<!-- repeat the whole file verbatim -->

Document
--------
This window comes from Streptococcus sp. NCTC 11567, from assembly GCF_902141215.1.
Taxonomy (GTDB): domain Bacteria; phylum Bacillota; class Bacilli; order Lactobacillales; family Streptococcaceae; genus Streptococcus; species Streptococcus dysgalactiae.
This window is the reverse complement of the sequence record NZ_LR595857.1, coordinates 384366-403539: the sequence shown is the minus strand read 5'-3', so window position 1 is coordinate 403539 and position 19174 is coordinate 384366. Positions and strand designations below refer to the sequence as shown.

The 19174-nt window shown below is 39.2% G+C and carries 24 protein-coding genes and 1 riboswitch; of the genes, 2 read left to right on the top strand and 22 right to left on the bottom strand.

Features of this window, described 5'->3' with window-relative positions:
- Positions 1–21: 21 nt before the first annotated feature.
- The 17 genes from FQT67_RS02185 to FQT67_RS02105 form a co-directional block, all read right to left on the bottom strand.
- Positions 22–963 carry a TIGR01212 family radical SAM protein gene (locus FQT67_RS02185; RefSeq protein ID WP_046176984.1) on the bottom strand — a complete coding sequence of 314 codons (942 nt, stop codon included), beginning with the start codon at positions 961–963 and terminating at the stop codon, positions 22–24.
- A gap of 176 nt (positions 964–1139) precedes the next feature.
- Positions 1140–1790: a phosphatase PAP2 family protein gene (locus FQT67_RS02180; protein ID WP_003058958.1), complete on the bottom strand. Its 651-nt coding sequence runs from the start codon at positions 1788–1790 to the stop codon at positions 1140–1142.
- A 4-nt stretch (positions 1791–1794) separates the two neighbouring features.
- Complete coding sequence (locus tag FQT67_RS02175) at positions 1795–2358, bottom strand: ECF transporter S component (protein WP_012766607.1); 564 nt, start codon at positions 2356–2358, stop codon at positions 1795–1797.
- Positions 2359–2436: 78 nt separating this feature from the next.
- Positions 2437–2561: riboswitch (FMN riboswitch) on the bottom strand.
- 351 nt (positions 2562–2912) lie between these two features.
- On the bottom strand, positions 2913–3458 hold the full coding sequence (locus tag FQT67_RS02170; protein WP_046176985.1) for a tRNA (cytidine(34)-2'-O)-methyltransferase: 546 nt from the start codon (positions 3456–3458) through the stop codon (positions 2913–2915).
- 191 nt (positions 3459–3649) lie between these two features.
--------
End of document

This window comes from Streptococcus sp. NCTC 11567, from assembly GCF_902141215.1.
Taxonomy (GTDB): domain Bacteria; phylum Bacillota; class Bacilli; order Lactobacillales; family Streptococcaceae; genus Streptococcus; species Streptococcus dysgalactiae.
This window is the reverse complement of the sequence record NZ_LR595857.1, coordinates 384366-403539: the sequence shown is the minus strand read 5'-3', so window position 1 is coordinate 403539 and position 19174 is coordinate 384366. Positions and strand designations below refer to the sequence as shown.

The 19174-nt window shown below is 39.2% G+C and carries 24 protein-coding genes and 1 riboswitch; of the genes, 2 read left to right on the top strand and 22 right to left on the bottom strand.

Features of this window, described 5'->3' with window-relative positions:
- Positions 1–21: 21 nt before the first annotated feature.
- The 17 genes from FQT67_RS02185 to FQT67_RS02105 form a co-directional block, all read right to left on the bottom strand.
- Positions 22–963 carry a TIGR01212 family radical SAM protein gene (locus FQT67_RS02185; RefSeq protein ID WP_046176984.1) on the bottom strand — a complete coding sequence of 314 codons (942 nt, stop codon included), beginning with the start codon at positions 961–963 and terminating at the stop codon, positions 22–24.
- A gap of 176 nt (positions 964–1139) precedes the next feature.
- Positions 1140–1790: a phosphatase PAP2 family protein gene (locus FQT67_RS02180; protein ID WP_003058958.1), complete on the bottom strand. Its 651-nt coding sequence runs from the start codon at positions 1788–1790 to the stop codon at positions 1140–1142.
- A 4-nt stretch (positions 1791–1794) separates the two neighbouring features.
- Complete coding sequence (locus tag FQT67_RS02175) at positions 1795–2358, bottom strand: ECF transporter S component (protein WP_012766607.1); 564 nt, start codon at positions 2356–2358, stop codon at positions 1795–1797.
- Positions 2359–2436: 78 nt separating this feature from the next.
- Positions 2437–2561: riboswitch (FMN riboswitch) on the bottom strand.
- 351 nt (positions 2562–2912) lie between these two features.
- On the bottom strand, positions 2913–3458 hold the full coding sequence (locus tag FQT67_RS02170; protein WP_046176985.1) for a tRNA (cytidine(34)-2'-O)-methyltransferase: 546 nt from the start codon (positions 3456–3458) through the stop codon (positions 2913–2915).
- 191 nt (positions 3459–3649) lie between these two features.